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Global malaria mortality between 1980 and 2010: a systematic analysis

Summary Background During the past decade, renewed global and national efforts to combat malaria have led to ambitious goals. We aimed to provide an accurate assessment of the levels and time trends in malaria mortality to aid assessment of progress towards these goals and the focusing of future eff... Full description

Journal Title: The Lancet (British edition) 2012, Vol.379 (9814), p.413-431
Main Author: Murray, Christopher JL, Prof
Other Authors: Rosenfeld, Lisa C, AB , Lim, Stephen S, PhD , Andrews, Kathryn G, AB , Foreman, Kyle J, MPH , Haring, Diana, BSc , Fullman, Nancy, MPH , Naghavi, Mohsen, MD , Lozano, Rafael, Prof , Lopez, Alan D, Prof
Format: Electronic Article Electronic Article
Language: English
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Quelle: Alma/SFX Local Collection
Publisher: Kidlington: Elsevier Ltd
ID: ISSN: 0140-6736
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title: Global malaria mortality between 1980 and 2010: a systematic analysis
format: Article
creator:
  • Murray, Christopher JL, Prof
  • Rosenfeld, Lisa C, AB
  • Lim, Stephen S, PhD
  • Andrews, Kathryn G, AB
  • Foreman, Kyle J, MPH
  • Haring, Diana, BSc
  • Fullman, Nancy, MPH
  • Naghavi, Mohsen, MD
  • Lozano, Rafael, Prof
  • Lopez, Alan D, Prof
subjects:
  • Abridged Index Medicus
  • Adolescent
  • Adult
  • Aged
  • Australia
  • Biological and medical sciences
  • Causes of
  • Child
  • Child, Preschool
  • Databases
  • Epidemiology
  • Estimates
  • Female
  • Fever
  • General aspects
  • Global Health
  • Human protozoal diseases
  • Humans
  • Infectious diseases
  • Internal Medicine
  • Malaria
  • Malaria - mortality
  • Malaria - transmission
  • Male
  • Medical sciences
  • Middle Aged
  • Mortality
  • Parasitic diseases
  • Prognosis
  • Protozoal diseases
  • Public health. Hygiene
  • Public health. Hygiene-occupational medicine
  • Reports
  • Studies
  • United States
  • Young Adult
ispartof: The Lancet (British edition), 2012, Vol.379 (9814), p.413-431
description: Summary Background During the past decade, renewed global and national efforts to combat malaria have led to ambitious goals. We aimed to provide an accurate assessment of the levels and time trends in malaria mortality to aid assessment of progress towards these goals and the focusing of future efforts. Methods We systematically collected all available data for malaria mortality for the period 1980–2010, correcting for misclassification bias. We developed a range of predictive models, including ensemble models, to estimate malaria mortality with uncertainty by age, sex, country, and year. We used key predictors of malaria mortality such as Plasmodium falciparum parasite prevalence, first-line antimalarial drug resistance, and vector control. We used out-of-sample predictive validity to select the final model. Findings Global malaria deaths increased from 995 000 (95% uncertainty interval 711 000–1 412 000) in 1980 to a peak of 1 817 000 (1 430 000–2 366 000) in 2004, decreasing to 1 238 000 (929 000–1 685 000) in 2010. In Africa, malaria deaths increased from 493 000 (290 000–747 000) in 1980 to 1 613 000 (1 243 000–2 145 000) in 2004, decreasing by about 30% to 1 133 000 (848 000–1 591 000) in 2010. Outside of Africa, malaria deaths have steadily decreased from 502 000 (322 000–833 000) in 1980 to 104 000 (45 000–191 000) in 2010. We estimated more deaths in individuals aged 5 years or older than has been estimated in previous studies: 435 000 (307 000–658 000) deaths in Africa and 89 000 (33 000–177 000) deaths outside of Africa in 2010. Interpretation Our findings show that the malaria mortality burden is larger than previously estimated, especially in adults. There has been a rapid decrease in malaria mortality in Africa because of the scaling up of control activities supported by international donors. Donor support, however, needs to be increased if malaria elimination and eradication and broader health and development goals are to be met. Funding The Bill & Melinda Gates Foundation.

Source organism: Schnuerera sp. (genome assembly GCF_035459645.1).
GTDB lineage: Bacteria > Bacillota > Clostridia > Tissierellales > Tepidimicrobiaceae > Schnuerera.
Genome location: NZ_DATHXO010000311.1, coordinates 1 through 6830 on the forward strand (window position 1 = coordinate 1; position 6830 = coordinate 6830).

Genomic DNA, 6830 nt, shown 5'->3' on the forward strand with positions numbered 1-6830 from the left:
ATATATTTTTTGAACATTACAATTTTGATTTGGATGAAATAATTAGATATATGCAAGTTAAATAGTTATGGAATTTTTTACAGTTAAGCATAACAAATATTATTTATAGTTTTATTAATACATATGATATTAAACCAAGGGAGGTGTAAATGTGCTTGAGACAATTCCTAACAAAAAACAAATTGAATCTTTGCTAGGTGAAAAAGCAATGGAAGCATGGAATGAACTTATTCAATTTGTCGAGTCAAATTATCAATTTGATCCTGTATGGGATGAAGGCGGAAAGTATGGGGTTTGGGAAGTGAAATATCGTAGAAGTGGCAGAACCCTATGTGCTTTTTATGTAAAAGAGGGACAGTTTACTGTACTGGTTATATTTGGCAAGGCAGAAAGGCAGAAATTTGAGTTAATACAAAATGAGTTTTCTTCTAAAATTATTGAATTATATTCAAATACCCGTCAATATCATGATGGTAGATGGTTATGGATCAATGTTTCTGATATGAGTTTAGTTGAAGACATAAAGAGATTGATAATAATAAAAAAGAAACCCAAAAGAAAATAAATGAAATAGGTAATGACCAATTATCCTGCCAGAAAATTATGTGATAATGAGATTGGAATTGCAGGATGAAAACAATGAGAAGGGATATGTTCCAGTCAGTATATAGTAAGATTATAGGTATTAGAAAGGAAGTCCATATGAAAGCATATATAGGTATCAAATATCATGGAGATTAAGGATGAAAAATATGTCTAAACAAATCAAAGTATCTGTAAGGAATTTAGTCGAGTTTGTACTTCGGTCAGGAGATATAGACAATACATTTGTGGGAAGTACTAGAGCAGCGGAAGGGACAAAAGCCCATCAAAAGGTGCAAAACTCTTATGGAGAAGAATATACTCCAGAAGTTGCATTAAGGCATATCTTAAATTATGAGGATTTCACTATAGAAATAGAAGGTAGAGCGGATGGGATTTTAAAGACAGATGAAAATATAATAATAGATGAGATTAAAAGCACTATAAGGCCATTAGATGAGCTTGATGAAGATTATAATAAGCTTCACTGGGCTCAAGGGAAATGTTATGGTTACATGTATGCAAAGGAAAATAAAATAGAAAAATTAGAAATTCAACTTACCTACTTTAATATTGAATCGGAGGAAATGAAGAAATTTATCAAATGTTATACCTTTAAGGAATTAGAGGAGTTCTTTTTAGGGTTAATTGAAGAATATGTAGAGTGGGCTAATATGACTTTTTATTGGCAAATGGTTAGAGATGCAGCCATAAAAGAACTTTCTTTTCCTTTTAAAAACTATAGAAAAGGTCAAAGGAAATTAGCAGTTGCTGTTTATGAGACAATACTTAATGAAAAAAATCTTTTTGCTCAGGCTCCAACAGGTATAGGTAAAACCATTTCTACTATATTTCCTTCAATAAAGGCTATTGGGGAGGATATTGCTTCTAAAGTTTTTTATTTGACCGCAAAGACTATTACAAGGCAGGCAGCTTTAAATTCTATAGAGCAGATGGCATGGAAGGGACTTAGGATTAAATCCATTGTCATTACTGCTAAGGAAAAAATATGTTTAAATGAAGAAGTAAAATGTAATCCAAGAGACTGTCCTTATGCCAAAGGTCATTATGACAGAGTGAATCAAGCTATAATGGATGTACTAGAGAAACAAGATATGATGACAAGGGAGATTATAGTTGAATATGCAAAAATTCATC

language: eng
source: Alma/SFX Local Collection
identifier: ISSN: 0140-6736
fulltext: fulltext
issn:
  • 0140-6736
  • 1474-547X
url: Link


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creatorMurray, Christopher JL, Prof ; Rosenfeld, Lisa C, AB ; Lim, Stephen S, PhD ; Andrews, Kathryn G, AB ; Foreman, Kyle J, MPH ; Haring, Diana, BSc ; Fullman, Nancy, MPH ; Naghavi, Mohsen, MD ; Lozano, Rafael, Prof ; Lopez, Alan D, Prof
creatorcontribMurray, Christopher JL, Prof ; Rosenfeld, Lisa C, AB ; Lim, Stephen S, PhD ; Andrews, Kathryn G, AB ; Foreman, Kyle J, MPH ; Haring, Diana, BSc ; Fullman, Nancy, MPH ; Naghavi, Mohsen, MD ; Lozano, Rafael, Prof ; Lopez, Alan D, Prof
descriptionSummary Background During the past decade, renewed global and national efforts to combat malaria have led to ambitious goals. We aimed to provide an accurate assessment of the levels and time trends in malaria mortality to aid assessment of progress towards these goals and the focusing of future efforts. Methods We systematically collected all available data for malaria mortality for the period 1980–2010, correcting for misclassification bias. We developed a range of predictive models, including ensemble models, to estimate malaria mortality with uncertainty by age, sex, country, and year. We used key predictors of malaria mortality such as Plasmodium falciparum parasite prevalence, first-line antimalarial drug resistance, and vector control. We used out-of-sample predictive validity to select the final model. Findings Global malaria deaths increased from 995 000 (95% uncertainty interval 711 000–1 412 000) in 1980 to a peak of 1 817 000 (1 430 000–2 366 000) in 2004, decreasing to 1 238 000 (929 000–1 685 000) in 2010. In Africa, malaria deaths increased from 493 000 (290 000–747 000) in 1980 to 1 613 000 (1 243 000–2 145 000) in 2004, decreasing by about 30% to 1 133 000 (848 000–1 591 000) in 2010. Outside of Africa, malaria deaths have steadily decreased from 502 000 (322 000–833 000) in 1980 to 104 000 (45 000–191 000) in 2010. We estimated more deaths in individuals aged 5 years or older than has been estimated in previous studies: 435 000 (307 000–658 000) deaths in Africa and 89 000 (33 000–177 000) deaths outside of Africa in 2010. Interpretation Our findings show that the malaria mortality burden is larger than previously estimated, especially in adults. There has been a rapid decrease in malaria mortality in Africa because of the scaling up of control activities supported by international donors. Donor support, however, needs to be increased if malaria elimination and eradication and broader health and development goals are to be met. Funding The Bill & Melinda Gates Foundation.